View Full Version : People with firewalls can't see my station
8th June 2006, 22:46
Everyone can listen to my radio station at their home but can't listen to it at home. I can't even pull up my radio station from work. Could it be a firewall at people work places that's preventing them from listening or could it be something on my end?
WKUZ Jams (http://220.127.116.11:8000)
8th June 2006, 23:08
I have no trouble from my home (your end is fine) -- It's more likely the player that is trying to listen -- beware of Windows media player -- Offices may block the standard SHOUTcast port (8000), or the protocol -- btw: port 8000 is used for many different things (that may be blocked or used for another purpose), so it's always a good idea to change it to something else [>10,000]. Your stream bitrate is 128kbps -- not everyone can handle that rate, but check your log for at least the connection succeeding. Users behind a proxy (AOL) may also have trouble.
9th June 2006, 01:07
you are not alone, any stream using port 8000 can be connected to from the office, school, or internet keyosk. However I can tune in if the stream is using a port that is open through I firewall. I made a stream run on port 8080 which is used by http proxy and happens to be opened on my firewall . I have other streams that were setup to run on port 80 (standard web) , you will see that being the case as well with the comerical streaming stations they run on tcp port 80 .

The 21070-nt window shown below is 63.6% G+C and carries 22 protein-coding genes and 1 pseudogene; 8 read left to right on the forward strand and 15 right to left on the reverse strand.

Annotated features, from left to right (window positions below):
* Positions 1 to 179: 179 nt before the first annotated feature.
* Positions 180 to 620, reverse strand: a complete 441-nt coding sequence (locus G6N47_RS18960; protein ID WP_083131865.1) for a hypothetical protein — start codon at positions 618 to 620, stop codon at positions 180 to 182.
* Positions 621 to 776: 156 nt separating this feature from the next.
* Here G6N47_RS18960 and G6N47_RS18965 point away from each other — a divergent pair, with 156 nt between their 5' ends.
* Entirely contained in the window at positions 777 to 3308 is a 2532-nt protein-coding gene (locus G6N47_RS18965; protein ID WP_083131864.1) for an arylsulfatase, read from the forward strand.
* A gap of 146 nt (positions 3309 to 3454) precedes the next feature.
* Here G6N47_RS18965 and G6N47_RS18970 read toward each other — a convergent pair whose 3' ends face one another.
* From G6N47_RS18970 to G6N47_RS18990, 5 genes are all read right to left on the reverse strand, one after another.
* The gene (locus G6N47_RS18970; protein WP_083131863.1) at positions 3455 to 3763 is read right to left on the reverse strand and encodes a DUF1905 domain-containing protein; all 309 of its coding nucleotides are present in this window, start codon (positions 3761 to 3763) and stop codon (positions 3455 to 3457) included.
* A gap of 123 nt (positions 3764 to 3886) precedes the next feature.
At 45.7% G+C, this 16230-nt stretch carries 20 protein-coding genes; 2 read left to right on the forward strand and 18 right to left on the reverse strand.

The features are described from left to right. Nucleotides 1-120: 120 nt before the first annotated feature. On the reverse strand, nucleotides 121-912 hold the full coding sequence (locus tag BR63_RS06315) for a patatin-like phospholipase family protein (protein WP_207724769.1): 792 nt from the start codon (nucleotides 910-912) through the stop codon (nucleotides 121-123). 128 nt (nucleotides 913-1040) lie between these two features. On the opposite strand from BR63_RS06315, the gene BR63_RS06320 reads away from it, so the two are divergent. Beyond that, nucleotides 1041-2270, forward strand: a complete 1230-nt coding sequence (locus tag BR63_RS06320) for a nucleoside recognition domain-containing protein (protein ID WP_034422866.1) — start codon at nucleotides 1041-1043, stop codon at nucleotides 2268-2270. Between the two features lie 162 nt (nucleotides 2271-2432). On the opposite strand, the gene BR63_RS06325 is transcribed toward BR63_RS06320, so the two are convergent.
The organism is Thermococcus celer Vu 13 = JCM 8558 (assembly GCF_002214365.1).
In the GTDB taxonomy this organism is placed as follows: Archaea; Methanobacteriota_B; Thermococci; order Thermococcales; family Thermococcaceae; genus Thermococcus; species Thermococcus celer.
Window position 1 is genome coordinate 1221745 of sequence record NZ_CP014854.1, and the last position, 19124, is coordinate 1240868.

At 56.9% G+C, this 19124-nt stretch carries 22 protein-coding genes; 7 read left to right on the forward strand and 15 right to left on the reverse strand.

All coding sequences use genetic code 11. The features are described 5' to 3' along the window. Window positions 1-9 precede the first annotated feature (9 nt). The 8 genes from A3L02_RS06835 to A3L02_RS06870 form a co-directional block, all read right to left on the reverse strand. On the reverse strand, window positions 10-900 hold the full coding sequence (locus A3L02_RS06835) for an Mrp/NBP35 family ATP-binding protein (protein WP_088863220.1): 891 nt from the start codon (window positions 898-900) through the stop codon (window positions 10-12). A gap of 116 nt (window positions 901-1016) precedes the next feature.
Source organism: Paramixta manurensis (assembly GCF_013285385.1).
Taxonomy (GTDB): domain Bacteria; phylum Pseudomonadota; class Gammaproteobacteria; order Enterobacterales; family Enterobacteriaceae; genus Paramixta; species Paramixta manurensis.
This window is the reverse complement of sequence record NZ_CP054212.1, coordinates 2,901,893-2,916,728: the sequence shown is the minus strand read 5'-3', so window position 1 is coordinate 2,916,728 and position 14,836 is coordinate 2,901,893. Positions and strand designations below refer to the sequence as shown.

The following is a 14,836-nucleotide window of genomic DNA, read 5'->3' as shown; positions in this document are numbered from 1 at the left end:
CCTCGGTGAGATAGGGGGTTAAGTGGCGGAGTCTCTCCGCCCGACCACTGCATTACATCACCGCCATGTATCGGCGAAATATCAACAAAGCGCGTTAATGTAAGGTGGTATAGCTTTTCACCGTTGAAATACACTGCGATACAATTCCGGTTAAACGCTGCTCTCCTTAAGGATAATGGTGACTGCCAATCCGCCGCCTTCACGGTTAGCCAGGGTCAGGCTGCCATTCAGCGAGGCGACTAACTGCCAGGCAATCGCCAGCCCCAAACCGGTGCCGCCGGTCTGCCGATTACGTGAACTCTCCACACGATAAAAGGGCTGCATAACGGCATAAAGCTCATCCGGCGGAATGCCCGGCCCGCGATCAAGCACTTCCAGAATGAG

9th June 2006, 10:04
What firewall software are you using?.
9th June 2006, 16:05
corporate firewall are hardware firewalls not software on a windows XP box.
the issue is a firewall at the office that doesnt allow the port in to their network that your stream runs on.
standard ports open on most corporate firewalls.
25, 80, 110, 443, 8080
9th June 2006, 21:26
I am getting someone to test their 8080 port and 80 port at work to see if it's open. And hopefully that will solve my problem.
9th June 2006, 22:35
Beware that firewalls in general are bi-directional -- that is to say that they differentially block traffic in both directions -- so a closed inbound [from the internet] port 80 does not mean that port 80 is also closed oubound [from the LAN], but it may be -- moreover, depending on the level of technical sophistication of the firewall and it's config, an outbound port may be open to view a webpage, but blocked for a shoutcast stream, but not its station page.
The good ones [$$$$$] are smart enough to actually "see" the outbound request, recognize it as a request for a stream by a "known" media player [via the good old HTTP user-agent [A:] header], and drop the request before it ever leaves the LAN.
Residential broadband routers are seldom confgured to block outbound access, but many have the elementary ability to block ports or protocols from the inside (sometimes disguised as parental controls). You find these in the homes of the overly paranoid.
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